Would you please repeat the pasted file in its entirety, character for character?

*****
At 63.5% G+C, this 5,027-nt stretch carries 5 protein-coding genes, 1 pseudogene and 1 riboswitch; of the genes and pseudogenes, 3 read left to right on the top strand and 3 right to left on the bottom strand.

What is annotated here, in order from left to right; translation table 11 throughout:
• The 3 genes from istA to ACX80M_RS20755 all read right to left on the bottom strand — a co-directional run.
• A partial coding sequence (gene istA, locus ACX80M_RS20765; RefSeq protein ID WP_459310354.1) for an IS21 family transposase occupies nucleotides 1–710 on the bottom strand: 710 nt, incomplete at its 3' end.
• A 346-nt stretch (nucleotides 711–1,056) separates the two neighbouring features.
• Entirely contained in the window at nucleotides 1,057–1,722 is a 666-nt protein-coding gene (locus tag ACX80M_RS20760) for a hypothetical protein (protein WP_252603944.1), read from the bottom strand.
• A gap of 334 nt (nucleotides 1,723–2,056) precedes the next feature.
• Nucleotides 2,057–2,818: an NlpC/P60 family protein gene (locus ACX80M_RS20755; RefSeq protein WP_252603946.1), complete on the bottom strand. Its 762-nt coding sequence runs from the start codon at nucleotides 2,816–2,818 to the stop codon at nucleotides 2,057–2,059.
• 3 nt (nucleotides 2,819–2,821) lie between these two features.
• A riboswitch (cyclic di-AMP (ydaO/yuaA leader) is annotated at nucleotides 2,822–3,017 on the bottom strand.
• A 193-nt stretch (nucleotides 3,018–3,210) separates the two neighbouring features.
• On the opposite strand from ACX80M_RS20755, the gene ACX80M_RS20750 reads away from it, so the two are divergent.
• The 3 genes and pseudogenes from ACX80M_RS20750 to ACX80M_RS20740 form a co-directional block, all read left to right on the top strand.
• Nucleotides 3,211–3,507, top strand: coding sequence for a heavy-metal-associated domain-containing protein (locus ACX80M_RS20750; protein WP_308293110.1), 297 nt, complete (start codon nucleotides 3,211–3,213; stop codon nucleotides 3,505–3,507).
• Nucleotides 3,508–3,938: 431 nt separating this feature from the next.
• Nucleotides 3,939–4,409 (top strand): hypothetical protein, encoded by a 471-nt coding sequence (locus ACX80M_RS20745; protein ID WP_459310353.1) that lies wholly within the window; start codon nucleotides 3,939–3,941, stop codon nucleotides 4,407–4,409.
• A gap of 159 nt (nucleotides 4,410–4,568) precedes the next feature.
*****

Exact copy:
At 63.5% G+C, this 5,027-nt stretch carries 5 protein-coding genes, 1 pseudogene and 1 riboswitch; of the genes and pseudogenes, 3 read left to right on the top strand and 3 right to left on the bottom strand.

What is annotated here, in order from left to right; translation table 11 throughout:
• The 3 genes from istA to ACX80M_RS20755 all read right to left on the bottom strand — a co-directional run.
• A partial coding sequence (gene istA, locus ACX80M_RS20765; RefSeq protein ID WP_459310354.1) for an IS21 family transposase occupies nucleotides 1–710 on the bottom strand: 710 nt, incomplete at its 3' end.
• A 346-nt stretch (nucleotides 711–1,056) separates the two neighbouring features.
• Entirely contained in the window at nucleotides 1,057–1,722 is a 666-nt protein-coding gene (locus tag ACX80M_RS20760) for a hypothetical protein (protein WP_252603944.1), read from the bottom strand.
• A gap of 334 nt (nucleotides 1,723–2,056) precedes the next feature.
• Nucleotides 2,057–2,818: an NlpC/P60 family protein gene (locus ACX80M_RS20755; RefSeq protein WP_252603946.1), complete on the bottom strand. Its 762-nt coding sequence runs from the start codon at nucleotides 2,816–2,818 to the stop codon at nucleotides 2,057–2,059.
• 3 nt (nucleotides 2,819–2,821) lie between these two features.
• A riboswitch (cyclic di-AMP (ydaO/yuaA leader) is annotated at nucleotides 2,822–3,017 on the bottom strand.
• A 193-nt stretch (nucleotides 3,018–3,210) separates the two neighbouring features.
• On the opposite strand from ACX80M_RS20755, the gene ACX80M_RS20750 reads away from it, so the two are divergent.
• The 3 genes and pseudogenes from ACX80M_RS20750 to ACX80M_RS20740 form a co-directional block, all read left to right on the top strand.
• Nucleotides 3,211–3,507, top strand: coding sequence for a heavy-metal-associated domain-containing protein (locus ACX80M_RS20750; protein WP_308293110.1), 297 nt, complete (start codon nucleotides 3,211–3,213; stop codon nucleotides 3,505–3,507).
• Nucleotides 3,508–3,938: 431 nt separating this feature from the next.
• Nucleotides 3,939–4,409 (top strand): hypothetical protein, encoded by a 471-nt coding sequence (locus ACX80M_RS20745; protein ID WP_459310353.1) that lies wholly within the window; start codon nucleotides 3,939–3,941, stop codon nucleotides 4,407–4,409.
• A gap of 159 nt (nucleotides 4,410–4,568) precedes the next feature.